Sounder is an interesting book. It’s cast as a dog book, in the vein of Old Yeller or Shiloh or something, but it’s really much more about the boy than it is about the dog. However, it’s probably significant that the dog is the only thing in the book that has a name—there’s the boy, his siblings, his mother, his father, and the teacher, and the dog is the only thing with a name. And it’s probably significant that the dog’s name is “Sounder,” and that he only “sounds” when the family is whole and together. He remains silent when the boy’s father is gone.
This book isn’t happy, but it’s not quite sad, either. There’s a certain tragedy about it, yes, but the sad events are told so matter-of-factly that it creates a distance. And the book seems much more concerned with the growth of the boy than of lingering on injustice. The book is really about the day-to-day that takes place amidst injustice, and how families try and go about their daily lives even though things have changed inexplicably. Time is a bit hard to grasp, but the book, which is barely over 100 pages, takes place over years of the boy’s life, years spent waiting and searching for his father’s return, years where Sounder does not sound.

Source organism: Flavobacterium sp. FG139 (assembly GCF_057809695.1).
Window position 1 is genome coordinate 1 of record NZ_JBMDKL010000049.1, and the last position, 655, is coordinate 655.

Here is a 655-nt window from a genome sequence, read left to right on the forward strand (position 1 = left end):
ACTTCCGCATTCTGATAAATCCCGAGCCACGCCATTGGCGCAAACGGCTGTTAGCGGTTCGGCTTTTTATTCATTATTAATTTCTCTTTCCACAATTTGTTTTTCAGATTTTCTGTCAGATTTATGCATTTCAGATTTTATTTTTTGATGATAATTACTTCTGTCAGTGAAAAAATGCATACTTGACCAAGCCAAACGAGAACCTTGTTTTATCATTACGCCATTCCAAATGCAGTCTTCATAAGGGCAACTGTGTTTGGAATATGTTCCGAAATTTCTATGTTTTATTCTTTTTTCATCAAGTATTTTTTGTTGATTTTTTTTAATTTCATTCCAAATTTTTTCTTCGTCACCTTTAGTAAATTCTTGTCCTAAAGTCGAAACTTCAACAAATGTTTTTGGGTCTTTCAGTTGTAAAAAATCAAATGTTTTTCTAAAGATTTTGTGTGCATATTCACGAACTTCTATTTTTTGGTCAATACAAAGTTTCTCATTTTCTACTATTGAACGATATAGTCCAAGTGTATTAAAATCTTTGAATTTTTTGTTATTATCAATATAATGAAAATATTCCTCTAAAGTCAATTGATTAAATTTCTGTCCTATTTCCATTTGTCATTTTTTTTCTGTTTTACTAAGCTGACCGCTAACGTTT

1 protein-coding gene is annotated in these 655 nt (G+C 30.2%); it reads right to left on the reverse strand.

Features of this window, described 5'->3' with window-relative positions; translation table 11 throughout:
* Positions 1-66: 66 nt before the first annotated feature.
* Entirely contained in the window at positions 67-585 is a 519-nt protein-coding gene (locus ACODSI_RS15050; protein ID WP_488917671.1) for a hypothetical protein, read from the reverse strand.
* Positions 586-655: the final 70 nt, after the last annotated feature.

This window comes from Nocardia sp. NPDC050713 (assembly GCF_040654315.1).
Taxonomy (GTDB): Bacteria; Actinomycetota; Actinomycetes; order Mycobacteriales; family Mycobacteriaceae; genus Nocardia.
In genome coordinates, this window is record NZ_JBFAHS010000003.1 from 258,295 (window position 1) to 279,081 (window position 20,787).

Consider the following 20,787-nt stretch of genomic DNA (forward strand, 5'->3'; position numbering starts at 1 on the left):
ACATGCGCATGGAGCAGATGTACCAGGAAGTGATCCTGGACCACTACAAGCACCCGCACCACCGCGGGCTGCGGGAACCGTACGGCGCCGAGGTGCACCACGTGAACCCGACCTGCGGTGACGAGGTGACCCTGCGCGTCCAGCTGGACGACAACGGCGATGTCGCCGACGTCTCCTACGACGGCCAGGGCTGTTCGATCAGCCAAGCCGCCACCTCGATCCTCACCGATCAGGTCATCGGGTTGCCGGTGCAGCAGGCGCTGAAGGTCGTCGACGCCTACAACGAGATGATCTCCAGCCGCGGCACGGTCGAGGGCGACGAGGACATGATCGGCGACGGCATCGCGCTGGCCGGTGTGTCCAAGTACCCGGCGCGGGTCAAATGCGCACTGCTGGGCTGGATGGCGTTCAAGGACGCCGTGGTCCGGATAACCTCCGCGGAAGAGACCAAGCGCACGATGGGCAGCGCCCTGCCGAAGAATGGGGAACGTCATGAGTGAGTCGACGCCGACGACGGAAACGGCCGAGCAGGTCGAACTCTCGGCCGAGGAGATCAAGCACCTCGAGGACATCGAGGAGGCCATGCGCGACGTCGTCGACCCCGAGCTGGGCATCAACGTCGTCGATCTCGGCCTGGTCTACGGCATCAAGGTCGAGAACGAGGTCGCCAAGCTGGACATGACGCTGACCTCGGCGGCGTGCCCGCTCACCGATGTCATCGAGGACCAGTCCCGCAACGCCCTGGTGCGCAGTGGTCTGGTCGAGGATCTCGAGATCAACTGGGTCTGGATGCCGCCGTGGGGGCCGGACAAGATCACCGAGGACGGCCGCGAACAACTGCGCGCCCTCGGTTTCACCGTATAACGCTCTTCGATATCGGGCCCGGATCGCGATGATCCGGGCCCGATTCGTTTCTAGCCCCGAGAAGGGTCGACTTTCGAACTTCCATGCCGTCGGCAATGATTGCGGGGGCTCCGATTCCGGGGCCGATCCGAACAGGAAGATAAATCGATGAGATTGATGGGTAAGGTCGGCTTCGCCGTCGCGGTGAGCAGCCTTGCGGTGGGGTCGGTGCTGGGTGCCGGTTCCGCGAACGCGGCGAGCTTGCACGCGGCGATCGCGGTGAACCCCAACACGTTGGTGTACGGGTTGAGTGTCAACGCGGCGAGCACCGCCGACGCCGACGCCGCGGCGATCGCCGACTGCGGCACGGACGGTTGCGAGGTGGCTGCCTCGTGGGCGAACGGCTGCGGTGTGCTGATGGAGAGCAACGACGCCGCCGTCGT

I’m honestly quite hard-pressed to find a clear-cut message in this book. Instead, the book is really focused on metaphor and symbolism, unless I’m really taking the Sounder and names thing too far, and much less concerned with getting some sort of idea across. That makes Sounder unique for a Newbery Medal book, but not as immediately or clearly relevant as, say, Roll of Thunder, Hear My Cry, or even M. C. Higgins, the Great. It’s also not too great a sell as a profound dog book, either. Sounder is unique and somewhat interesting, but I think most young readers will find it difficult to grasp and enjoy.
Recommended Age Range: 10+
Warnings: Racial slurs, descriptions of bad wounds, violent thoughts.